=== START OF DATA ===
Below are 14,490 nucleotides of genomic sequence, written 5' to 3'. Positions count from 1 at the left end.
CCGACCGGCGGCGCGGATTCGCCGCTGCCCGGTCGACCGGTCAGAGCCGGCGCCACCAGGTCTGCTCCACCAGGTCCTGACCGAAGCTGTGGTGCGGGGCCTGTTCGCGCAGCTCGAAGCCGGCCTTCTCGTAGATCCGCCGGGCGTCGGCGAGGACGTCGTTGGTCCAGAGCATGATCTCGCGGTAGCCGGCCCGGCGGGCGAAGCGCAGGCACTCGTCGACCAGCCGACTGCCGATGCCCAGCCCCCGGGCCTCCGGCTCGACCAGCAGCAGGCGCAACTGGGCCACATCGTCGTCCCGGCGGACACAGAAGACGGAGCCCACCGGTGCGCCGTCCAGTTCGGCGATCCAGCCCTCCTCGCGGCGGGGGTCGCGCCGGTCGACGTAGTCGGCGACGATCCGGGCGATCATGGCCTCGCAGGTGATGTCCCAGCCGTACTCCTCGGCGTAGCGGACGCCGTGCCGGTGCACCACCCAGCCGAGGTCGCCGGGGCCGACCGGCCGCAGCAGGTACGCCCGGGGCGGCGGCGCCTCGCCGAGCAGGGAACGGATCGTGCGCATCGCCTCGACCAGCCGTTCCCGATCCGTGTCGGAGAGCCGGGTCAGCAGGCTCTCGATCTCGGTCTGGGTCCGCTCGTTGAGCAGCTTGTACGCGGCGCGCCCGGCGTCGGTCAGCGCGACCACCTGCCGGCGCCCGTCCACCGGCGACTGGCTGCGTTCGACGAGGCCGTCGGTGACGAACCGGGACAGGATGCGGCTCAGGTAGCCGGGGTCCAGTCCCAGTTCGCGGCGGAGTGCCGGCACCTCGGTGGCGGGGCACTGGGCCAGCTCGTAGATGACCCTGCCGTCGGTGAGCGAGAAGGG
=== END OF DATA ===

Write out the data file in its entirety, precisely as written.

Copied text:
Below are 14,490 nucleotides of genomic sequence, written 5' to 3'. Positions count from 1 at the left end.
CCGACCGGCGGCGCGGATTCGCCGCTGCCCGGTCGACCGGTCAGAGCCGGCGCCACCAGGTCTGCTCCACCAGGTCCTGACCGAAGCTGTGGTGCGGGGCCTGTTCGCGCAGCTCGAAGCCGGCCTTCTCGTAGATCCGCCGGGCGTCGGCGAGGACGTCGTTGGTCCAGAGCATGATCTCGCGGTAGCCGGCCCGGCGGGCGAAGCGCAGGCACTCGTCGACCAGCCGACTGCCGATGCCCAGCCCCCGGGCCTCCGGCTCGACCAGCAGCAGGCGCAACTGGGCCACATCGTCGTCCCGGCGGACACAGAAGACGGAGCCCACCGGTGCGCCGTCCAGTTCGGCGATCCAGCCCTCCTCGCGGCGGGGGTCGCGCCGGTCGACGTAGTCGGCGACGATCCGGGCGATCATGGCCTCGCAGGTGATGTCCCAGCCGTACTCCTCGGCGTAGCGGACGCCGTGCCGGTGCACCACCCAGCCGAGGTCGCCGGGGCCGACCGGCCGCAGCAGGTACGCCCGGGGCGGCGGCGCCTCGCCGAGCAGGGAACGGATCGTGCGCATCGCCTCGACCAGCCGTTCCCGATCCGTGTCGGAGAGCCGGGTCAGCAGGCTCTCGATCTCGGTCTGGGTCCGCTCGTTGAGCAGCTTGTACGCGGCGCGCCCGGCGTCGGTCAGCGCGACCACCTGCCGGCGCCCGTCCACCGGCGACTGGCTGCGTTCGACGAGGCCGTCGGTGACGAACCGGGACAGGATGCGGCTCAGGTAGCCGGGGTCCAGTCCCAGTTCGCGGCGGAGTGCCGGCACCTCGGTGGCGGGGCACTGGGCCAGCTCGTAGATGACCCTGCCGTCGGTGAGCGAGAAGGG